“So any time one of our regions or businesses decides that they want to manage structural change, at the data level, my team needs to be able to govern the process of adding and changing any of the structural elements of data,” he explains.
“We have to make sure that if only one part of the world is making changes to their data set, that they would still all match together, that we all understand each individual element, and that everyone is able to align.”
For an organisation as large and complex as Nestlé, with over 2,000 products across more than 150 countries, this is easier said than done, particularly as business challenges vary from market to market.
This is why Pettman has approached his role from the perspective of an internal consultant. Consultants typically provide advice and share their expertise in a repeatable way. As an internal consultant, Pettman does this, as well as deliver products, or models, that can be replicated in other parts of the business.
“Any of the dashboards or predictive analysis projects, whether it’s linking engagement data to termination data or business performance data: those become official products that we can apply elsewhere,” says Pettman.
As complicated as the set-up is, what has been really noteworthy, says Pettman, is how the workforce analytics team has been able to help the various business units understand and use people data effectively, as well as make relevant decisions for their individual objectives.
“There isn’t a one-size-fits-all measurement. There are certainly standard measures that people look at, but some of our businesses are really production-focused and some are sales-focussed,” says Pettman.
“So for us, it’s really about identifying the right data elements to measure; in order to to be an enabler for all the rest of what we do, to support the business as they make future-focused people decisions.”
This type of agility is still rare in analytics, but has been made possible by a well-laid out foundation.
The foundation, in this case, is Nestlé’s global internal workforce dashboard that is seen as the baseline for all of the HR community to use and understand the information it holds about the people that execute its business goals. It contains standard HR reporting categories like headcounts, turnover and recruitment, all defined by a standard set of values. This base allows the global analytics team to focus on the real value-creating practices, like predictive and prescriptive analytics projects with business leaders.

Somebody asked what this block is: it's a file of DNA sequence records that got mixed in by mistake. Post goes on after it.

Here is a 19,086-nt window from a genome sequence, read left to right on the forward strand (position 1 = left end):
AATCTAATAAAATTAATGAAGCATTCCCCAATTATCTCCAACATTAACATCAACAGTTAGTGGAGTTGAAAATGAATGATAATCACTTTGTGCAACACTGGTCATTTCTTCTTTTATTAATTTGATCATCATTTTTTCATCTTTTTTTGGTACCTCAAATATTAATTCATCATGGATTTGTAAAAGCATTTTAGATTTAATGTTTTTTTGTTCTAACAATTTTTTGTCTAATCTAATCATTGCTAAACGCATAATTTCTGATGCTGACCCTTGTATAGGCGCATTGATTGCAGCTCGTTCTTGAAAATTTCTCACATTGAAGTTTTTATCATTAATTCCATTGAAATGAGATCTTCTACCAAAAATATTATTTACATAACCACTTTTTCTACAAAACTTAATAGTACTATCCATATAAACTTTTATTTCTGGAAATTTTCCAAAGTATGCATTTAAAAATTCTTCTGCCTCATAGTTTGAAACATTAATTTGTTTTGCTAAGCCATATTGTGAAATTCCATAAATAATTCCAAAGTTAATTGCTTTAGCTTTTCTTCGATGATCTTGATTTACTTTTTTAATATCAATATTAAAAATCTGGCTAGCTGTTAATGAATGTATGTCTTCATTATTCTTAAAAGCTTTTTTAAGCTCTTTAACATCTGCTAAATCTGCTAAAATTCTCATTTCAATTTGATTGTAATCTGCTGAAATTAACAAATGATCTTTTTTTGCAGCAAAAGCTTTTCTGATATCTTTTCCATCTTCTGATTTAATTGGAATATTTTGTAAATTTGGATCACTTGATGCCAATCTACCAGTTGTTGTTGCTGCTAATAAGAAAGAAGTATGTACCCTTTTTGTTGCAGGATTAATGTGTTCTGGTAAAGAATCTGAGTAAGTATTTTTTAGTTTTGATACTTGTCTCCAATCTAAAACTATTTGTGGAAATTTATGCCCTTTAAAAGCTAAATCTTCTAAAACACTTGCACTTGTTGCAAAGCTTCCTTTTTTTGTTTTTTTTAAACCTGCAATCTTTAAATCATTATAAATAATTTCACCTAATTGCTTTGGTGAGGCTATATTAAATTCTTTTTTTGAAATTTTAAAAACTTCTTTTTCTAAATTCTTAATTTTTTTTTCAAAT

As a next step, Pettman’s team is now ramping up efforts on organisation-wide predictive analyses. While the team continues to oversee baseline evaluations, ultimately, they understand that the harvesting of data and use of analytics have to lead to a return-on-investment – the statistic that matters most to business leaders.
“We’re trying to ensure that our projects lead to findings that could be useful in any of our markets. If you are a leadership team in any of our businesses, large or small, then you can still engage in the same methodologies and frameworks and drive the same sort of value across your business,” says Pettman.
Increasingly, leadership teams are placing more value on analytics tied directly to business outcomes – such as anticipating which organisations could have the highest turnover rates, as well as where the highest recruitment costs are expected to be located, among other figures.
Consequently, in the last year, the team has started to explore a methodology called Flight Risk Modelling. This predictive analysis is able to calculate how likely it is that an employee will leave or stay with the company at a particular point in time.
Pettman says his team has done this by incorporating a practice used traditionally in the medical science industry.
Survival Analysis is a branch of statistics that deduces the expected duration of time until one or more events happen, such as death in biological organisms or failure in mechanical systems. The technique attempts to answer questions such as: What is the proportion of a targeted population which will survive past a set time? Of those that survive, at what rate will they then leave the organisation? Can and should multiple causes termination or failure be taken into account?